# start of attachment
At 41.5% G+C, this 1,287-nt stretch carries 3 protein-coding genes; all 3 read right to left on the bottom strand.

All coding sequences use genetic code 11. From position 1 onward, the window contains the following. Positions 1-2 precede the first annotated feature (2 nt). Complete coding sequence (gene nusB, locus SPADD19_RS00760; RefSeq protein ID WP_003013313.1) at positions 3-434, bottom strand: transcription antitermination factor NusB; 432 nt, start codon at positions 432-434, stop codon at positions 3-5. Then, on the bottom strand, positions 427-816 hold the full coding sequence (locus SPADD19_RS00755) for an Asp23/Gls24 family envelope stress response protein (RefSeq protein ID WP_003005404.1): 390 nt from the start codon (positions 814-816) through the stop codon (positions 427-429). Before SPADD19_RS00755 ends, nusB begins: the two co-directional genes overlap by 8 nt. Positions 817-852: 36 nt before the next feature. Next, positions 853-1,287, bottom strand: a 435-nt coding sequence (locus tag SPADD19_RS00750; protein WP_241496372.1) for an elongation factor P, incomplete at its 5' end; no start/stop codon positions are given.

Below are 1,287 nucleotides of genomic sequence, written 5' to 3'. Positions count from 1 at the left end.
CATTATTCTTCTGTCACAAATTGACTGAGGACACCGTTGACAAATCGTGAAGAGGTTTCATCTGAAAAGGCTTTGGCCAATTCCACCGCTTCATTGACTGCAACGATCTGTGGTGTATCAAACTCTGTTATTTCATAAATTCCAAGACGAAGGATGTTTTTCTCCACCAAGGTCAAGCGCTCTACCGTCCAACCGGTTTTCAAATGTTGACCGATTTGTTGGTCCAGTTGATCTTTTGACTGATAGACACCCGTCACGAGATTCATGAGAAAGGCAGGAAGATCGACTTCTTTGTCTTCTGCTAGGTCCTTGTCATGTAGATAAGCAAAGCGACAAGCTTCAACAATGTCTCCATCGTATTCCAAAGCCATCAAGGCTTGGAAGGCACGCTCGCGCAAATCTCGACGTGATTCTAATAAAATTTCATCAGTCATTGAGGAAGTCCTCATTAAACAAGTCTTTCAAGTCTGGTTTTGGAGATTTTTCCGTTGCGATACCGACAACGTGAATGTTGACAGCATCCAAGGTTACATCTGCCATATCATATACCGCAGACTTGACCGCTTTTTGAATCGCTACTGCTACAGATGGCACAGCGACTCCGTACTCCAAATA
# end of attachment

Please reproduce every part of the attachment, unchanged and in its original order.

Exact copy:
At 41.5% G+C, this 1,287-nt stretch carries 3 protein-coding genes; all 3 read right to left on the bottom strand.

All coding sequences use genetic code 11. From position 1 onward, the window contains the following. Positions 1-2 precede the first annotated feature (2 nt). Complete coding sequence (gene nusB, locus SPADD19_RS00760; RefSeq protein ID WP_003013313.1) at positions 3-434, bottom strand: transcription antitermination factor NusB; 432 nt, start codon at positions 432-434, stop codon at positions 3-5. Then, on the bottom strand, positions 427-816 hold the full coding sequence (locus SPADD19_RS00755) for an Asp23/Gls24 family envelope stress response protein (RefSeq protein ID WP_003005404.1): 390 nt from the start codon (positions 814-816) through the stop codon (positions 427-429). Before SPADD19_RS00755 ends, nusB begins: the two co-directional genes overlap by 8 nt. Positions 817-852: 36 nt before the next feature. Next, positions 853-1,287, bottom strand: a 435-nt coding sequence (locus tag SPADD19_RS00750; protein WP_241496372.1) for an elongation factor P, incomplete at its 5' end; no start/stop codon positions are given.

Below are 1,287 nucleotides of genomic sequence, written 5' to 3'. Positions count from 1 at the left end.
CATTATTCTTCTGTCACAAATTGACTGAGGACACCGTTGACAAATCGTGAAGAGGTTTCATCTGAAAAGGCTTTGGCCAATTCCACCGCTTCATTGACTGCAACGATCTGTGGTGTATCAAACTCTGTTATTTCATAAATTCCAAGACGAAGGATGTTTTTCTCCACCAAGGTCAAGCGCTCTACCGTCCAACCGGTTTTCAAATGTTGACCGATTTGTTGGTCCAGTTGATCTTTTGACTGATAGACACCCGTCACGAGATTCATGAGAAAGGCAGGAAGATCGACTTCTTTGTCTTCTGCTAGGTCCTTGTCATGTAGATAAGCAAAGCGACAAGCTTCAACAATGTCTCCATCGTATTCCAAAGCCATCAAGGCTTGGAAGGCACGCTCGCGCAAATCTCGACGTGATTCTAATAAAATTTCATCAGTCATTGAGGAAGTCCTCATTAAACAAGTCTTTCAAGTCTGGTTTTGGAGATTTTTCCGTTGCGATACCGACAACGTGAATGTTGACAGCATCCAAGGTTACATCTGCCATATCATATACCGCAGACTTGACCGCTTTTTGAATCGCTACTGCTACAGATGGCACAGCGACTCCGTACTCCAAATA